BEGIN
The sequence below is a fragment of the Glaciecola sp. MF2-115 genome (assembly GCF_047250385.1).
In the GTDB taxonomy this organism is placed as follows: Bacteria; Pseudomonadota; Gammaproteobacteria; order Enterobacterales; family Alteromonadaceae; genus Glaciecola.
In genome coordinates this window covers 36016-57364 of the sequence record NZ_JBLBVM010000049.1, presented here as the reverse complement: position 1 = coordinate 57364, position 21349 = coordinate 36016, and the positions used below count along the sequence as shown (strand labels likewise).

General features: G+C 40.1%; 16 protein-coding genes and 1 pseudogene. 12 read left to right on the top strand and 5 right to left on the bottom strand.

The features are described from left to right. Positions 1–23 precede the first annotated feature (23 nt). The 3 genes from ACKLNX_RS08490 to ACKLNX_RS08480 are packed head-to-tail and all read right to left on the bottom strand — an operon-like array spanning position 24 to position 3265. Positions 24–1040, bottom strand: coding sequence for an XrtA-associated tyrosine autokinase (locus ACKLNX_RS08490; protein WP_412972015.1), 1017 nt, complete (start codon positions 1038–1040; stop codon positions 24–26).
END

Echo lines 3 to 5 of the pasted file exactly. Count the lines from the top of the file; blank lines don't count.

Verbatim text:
In genome coordinates this window covers 36016-57364 of the sequence record NZ_JBLBVM010000049.1, presented here as the reverse complement: position 1 = coordinate 57364, position 21349 = coordinate 36016, and the positions used below count along the sequence as shown (strand labels likewise).

General features: G+C 40.1%; 16 protein-coding genes and 1 pseudogene. 12 read left to right on the top strand and 5 right to left on the bottom strand.

The features are described from left to right. Positions 1–23 precede the first annotated feature (23 nt). The 3 genes from ACKLNX_RS08490 to ACKLNX_RS08480 are packed head-to-tail and all read right to left on the bottom strand — an operon-like array spanning position 24 to position 3265. Positions 24–1040, bottom strand: coding sequence for an XrtA-associated tyrosine autokinase (locus ACKLNX_RS08490; protein WP_412972015.1), 1017 nt, complete (start codon positions 1038–1040; stop codon positions 24–26).